Harvested from the eastern coastal waters of North America, Alaria esculenta is often referred to as Atlantic wakame. Biologically and nutritionally similar to Japanese wakame, Alaria is a common substitute for its Pacific cousin. Nutritious with a unique flavor, Atlantic wakame flakes can be added to most foods and is especially delicious in soup.
This seaweed is sourced from the east coast of North America and is often called Atlantic wakame due to its similarities to the Pacific, Japanese wakame. Wakame is a seaweed that looks and tastes like a slippery spinach. Wakame can be used in the same ways as many other seaweeds including in soup and as an addition to green or fruit salads. When dried wakame is soaked in water it expands to at least 10 times its dried size. It is also called babberlocks, bladder locks, edible focus, kelp and winged kelp.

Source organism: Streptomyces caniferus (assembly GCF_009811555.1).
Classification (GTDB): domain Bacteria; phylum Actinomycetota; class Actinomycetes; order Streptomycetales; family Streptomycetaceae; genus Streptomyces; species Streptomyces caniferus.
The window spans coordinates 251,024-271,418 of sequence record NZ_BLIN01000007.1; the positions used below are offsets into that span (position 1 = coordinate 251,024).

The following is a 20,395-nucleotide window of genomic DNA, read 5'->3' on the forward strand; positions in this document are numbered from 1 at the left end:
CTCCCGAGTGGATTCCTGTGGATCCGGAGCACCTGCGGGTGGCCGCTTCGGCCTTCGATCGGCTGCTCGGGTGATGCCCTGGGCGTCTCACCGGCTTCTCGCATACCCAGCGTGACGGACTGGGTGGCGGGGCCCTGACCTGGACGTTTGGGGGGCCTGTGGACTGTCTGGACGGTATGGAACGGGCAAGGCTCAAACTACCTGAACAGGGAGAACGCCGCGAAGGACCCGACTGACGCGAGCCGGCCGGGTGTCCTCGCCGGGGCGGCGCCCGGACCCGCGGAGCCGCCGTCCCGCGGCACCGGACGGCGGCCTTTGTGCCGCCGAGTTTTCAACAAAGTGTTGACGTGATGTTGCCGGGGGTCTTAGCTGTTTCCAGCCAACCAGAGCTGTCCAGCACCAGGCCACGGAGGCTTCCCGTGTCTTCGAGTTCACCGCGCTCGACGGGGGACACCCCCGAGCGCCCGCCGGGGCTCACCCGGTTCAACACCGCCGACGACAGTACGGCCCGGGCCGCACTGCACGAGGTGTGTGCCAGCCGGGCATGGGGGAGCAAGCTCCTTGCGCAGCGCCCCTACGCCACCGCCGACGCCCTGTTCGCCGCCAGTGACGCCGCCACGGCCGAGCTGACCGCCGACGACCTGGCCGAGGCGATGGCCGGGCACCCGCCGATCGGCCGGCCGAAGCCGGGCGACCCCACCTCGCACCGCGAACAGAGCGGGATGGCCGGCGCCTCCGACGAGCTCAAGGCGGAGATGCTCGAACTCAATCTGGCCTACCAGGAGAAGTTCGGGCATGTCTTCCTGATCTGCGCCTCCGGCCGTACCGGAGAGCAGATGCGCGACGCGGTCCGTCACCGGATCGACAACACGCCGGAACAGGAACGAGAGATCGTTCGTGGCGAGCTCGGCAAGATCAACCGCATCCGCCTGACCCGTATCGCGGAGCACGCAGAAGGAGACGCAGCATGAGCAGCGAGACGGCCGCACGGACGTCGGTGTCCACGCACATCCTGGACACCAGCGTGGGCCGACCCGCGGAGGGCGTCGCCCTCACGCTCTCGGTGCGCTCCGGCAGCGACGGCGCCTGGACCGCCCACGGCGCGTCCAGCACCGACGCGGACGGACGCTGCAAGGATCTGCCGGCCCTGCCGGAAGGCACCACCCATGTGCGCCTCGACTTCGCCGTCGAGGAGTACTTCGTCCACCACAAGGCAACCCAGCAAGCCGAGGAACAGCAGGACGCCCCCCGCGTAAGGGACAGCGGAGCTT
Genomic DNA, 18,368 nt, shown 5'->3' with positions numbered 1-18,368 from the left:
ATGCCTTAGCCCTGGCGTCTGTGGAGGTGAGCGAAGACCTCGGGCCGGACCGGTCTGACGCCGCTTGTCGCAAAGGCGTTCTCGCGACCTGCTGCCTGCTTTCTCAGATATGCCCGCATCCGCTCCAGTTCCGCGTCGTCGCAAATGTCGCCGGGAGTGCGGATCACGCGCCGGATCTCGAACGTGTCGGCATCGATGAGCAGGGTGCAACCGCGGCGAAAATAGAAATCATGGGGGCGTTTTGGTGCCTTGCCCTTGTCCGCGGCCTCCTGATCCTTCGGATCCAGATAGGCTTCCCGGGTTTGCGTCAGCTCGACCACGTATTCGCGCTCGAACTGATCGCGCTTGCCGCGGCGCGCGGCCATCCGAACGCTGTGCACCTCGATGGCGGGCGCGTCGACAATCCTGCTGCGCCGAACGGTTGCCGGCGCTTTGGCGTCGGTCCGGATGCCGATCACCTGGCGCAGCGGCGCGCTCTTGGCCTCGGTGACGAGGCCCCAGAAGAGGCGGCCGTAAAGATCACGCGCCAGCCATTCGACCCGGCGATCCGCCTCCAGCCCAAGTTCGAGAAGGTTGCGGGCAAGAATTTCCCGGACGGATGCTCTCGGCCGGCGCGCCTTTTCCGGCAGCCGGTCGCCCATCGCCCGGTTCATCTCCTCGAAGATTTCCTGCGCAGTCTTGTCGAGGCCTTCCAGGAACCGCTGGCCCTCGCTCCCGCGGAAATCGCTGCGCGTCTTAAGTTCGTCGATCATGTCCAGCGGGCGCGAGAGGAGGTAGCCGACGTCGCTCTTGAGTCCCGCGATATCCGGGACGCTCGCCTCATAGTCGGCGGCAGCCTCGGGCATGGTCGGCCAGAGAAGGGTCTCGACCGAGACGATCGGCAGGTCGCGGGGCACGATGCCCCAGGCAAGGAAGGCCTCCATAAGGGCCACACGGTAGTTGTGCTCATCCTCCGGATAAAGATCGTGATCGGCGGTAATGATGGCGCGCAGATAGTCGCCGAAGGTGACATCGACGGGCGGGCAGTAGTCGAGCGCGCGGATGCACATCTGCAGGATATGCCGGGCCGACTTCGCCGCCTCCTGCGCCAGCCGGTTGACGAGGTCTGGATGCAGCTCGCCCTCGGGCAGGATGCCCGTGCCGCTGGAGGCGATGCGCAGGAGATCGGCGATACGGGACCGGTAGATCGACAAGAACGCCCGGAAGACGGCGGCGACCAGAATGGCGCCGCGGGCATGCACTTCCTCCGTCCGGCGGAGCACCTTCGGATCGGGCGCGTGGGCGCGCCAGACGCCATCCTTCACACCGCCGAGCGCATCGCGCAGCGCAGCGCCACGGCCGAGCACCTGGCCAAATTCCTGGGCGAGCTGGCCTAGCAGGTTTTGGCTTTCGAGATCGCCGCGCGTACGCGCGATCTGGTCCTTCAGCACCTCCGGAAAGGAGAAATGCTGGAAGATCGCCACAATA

Place up to 1 oz (30 grams) of wakame in a large bowl or pan you have filled with water and allow to soak for 30 minutes. After the wakame has swollen to a much greater size, remove the seaweed from the soaking water and place on a cutting board with the stem facing you. Cut off the leaves and discard the stem (or save for use in soup stock). Chop the leaves into bite-sized pieces and dip briefly into boiling water to bring out their color before use. The dried flakes may be liberally applied to most foods.
Precautions Seaweeds contain naturally high levels of iodine. This product is harvested from the sea. May contain occasional shell fragments. Consumption of this product may cause a serious or life-threatening reaction in persons with allergies to fish or shellfish. We recommend that you consult with a qualified healthcare practitioner before using herbal products, particularly if you are pregnant, nursing, or on any medications.
This information has not been evaluated by the Food and Drug Administration. This product is not intended to diagnose, treat, cure, or prevent any disease. For educational purposes only.